We rely on spices for flavor for a whole meal. The challenge, though, is to avoid the musty jars of commercially ground spices and mixes and instead start making our own at home. Grab your mortar and pestle and start pounding.
There are a few forms of salumi that require nothing more than meat, salt, spices and time. Case in point is one of the simplest, and yet most delicious, meats you can make: Pancetta. Basically, it’s Italian bacon.
Making yogurt is incredibly easy, especially once you know some of the science behind it. A bunch of different types of “friendly” bacteria chow down on the lactose sugars in milk, creating lactic acid as a byproduct.
Making tofu is just like making a simple cheese, such as paneer. You heat soy milk, then add a coagulant to separate the milk into curds and whey. You then ladle the curds into a mold to press them into a block of cheese, or in this case, tofu!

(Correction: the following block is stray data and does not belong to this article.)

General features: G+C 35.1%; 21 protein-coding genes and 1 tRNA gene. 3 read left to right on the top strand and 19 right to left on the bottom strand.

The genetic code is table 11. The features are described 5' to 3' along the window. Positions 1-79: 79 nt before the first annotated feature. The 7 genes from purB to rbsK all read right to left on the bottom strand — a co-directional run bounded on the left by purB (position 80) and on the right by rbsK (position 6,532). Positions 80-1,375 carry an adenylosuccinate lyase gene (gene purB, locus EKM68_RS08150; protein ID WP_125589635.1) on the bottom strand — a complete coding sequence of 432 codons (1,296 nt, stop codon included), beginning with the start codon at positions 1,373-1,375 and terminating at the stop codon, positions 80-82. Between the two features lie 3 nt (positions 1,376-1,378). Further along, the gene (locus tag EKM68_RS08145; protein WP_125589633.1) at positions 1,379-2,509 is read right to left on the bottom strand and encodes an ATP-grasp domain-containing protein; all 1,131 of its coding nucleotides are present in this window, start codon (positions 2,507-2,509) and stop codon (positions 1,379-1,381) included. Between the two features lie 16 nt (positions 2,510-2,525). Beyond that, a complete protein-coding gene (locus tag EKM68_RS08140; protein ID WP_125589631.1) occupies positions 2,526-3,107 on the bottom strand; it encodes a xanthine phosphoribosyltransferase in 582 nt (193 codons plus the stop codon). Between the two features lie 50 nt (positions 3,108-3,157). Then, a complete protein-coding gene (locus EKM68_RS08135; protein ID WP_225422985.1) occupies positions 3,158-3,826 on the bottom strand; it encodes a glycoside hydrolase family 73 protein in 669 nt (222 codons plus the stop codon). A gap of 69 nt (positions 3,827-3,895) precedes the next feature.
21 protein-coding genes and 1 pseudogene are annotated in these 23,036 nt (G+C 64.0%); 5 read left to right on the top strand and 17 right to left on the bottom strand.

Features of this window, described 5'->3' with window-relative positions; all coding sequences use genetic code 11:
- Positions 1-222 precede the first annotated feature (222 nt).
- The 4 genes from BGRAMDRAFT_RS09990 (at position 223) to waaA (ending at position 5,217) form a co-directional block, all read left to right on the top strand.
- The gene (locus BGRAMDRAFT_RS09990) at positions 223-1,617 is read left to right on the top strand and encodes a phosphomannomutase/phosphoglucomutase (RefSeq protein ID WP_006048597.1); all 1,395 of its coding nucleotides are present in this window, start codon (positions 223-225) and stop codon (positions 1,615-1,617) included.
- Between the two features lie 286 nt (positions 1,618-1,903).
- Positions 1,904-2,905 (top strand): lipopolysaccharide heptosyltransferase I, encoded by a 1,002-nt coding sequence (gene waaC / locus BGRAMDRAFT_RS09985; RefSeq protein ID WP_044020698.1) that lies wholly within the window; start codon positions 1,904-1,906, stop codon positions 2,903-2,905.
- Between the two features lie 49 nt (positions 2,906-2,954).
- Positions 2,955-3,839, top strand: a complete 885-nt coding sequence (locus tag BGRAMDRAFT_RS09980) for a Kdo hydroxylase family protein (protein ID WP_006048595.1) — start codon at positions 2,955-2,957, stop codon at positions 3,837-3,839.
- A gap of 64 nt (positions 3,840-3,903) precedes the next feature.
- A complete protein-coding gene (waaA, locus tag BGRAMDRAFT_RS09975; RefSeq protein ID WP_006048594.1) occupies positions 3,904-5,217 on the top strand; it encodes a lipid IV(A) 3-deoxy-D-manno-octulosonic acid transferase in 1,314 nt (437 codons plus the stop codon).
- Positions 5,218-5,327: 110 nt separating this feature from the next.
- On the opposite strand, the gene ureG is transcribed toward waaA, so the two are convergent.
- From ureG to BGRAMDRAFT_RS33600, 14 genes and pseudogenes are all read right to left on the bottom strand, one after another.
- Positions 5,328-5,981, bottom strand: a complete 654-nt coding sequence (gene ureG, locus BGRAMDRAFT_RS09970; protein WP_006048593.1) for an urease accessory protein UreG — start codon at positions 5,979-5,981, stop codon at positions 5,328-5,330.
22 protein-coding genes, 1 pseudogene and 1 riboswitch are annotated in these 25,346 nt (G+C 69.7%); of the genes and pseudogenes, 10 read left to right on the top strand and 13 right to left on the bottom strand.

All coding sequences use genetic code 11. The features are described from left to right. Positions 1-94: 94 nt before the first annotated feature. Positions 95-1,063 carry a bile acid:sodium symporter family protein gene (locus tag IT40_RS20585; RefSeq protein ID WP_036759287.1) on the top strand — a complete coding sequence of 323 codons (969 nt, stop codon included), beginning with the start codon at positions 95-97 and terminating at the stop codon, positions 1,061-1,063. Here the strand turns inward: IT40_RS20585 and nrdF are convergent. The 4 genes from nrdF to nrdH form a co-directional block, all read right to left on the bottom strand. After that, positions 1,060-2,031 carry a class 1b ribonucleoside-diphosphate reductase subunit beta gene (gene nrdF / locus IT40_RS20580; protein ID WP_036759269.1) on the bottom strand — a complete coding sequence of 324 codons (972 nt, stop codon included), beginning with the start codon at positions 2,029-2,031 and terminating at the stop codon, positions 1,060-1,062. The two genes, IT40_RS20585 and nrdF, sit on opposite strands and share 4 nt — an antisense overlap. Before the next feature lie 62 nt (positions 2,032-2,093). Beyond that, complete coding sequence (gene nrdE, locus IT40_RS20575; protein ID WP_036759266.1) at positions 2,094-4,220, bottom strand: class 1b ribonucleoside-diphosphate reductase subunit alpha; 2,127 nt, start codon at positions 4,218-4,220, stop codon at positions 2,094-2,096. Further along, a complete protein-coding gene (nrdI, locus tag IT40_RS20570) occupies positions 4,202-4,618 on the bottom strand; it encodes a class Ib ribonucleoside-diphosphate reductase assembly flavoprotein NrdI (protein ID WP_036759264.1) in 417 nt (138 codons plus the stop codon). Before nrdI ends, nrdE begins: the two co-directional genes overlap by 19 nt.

Instead of soaking the mustard seeds in the traditional wine, beer or vinegar, choosing whey or pickle brine (such as from making dill pickles) introduces the health benefit and keeping qualities of lactic acid bacteria into your condiment.
When you go to all the effort to make a condiment from scratch, you want it to have some legs. It should last at least a few weeks; even better a couple of months. Let me introduce you to the art of culturing.
Chef Liz Schmitt has been making a version of this cherry-apricot chutney for several years. She tweaked the recipe, substituting honey for white sugar and using unsulfured dried apricots instead of sugared dried cherries.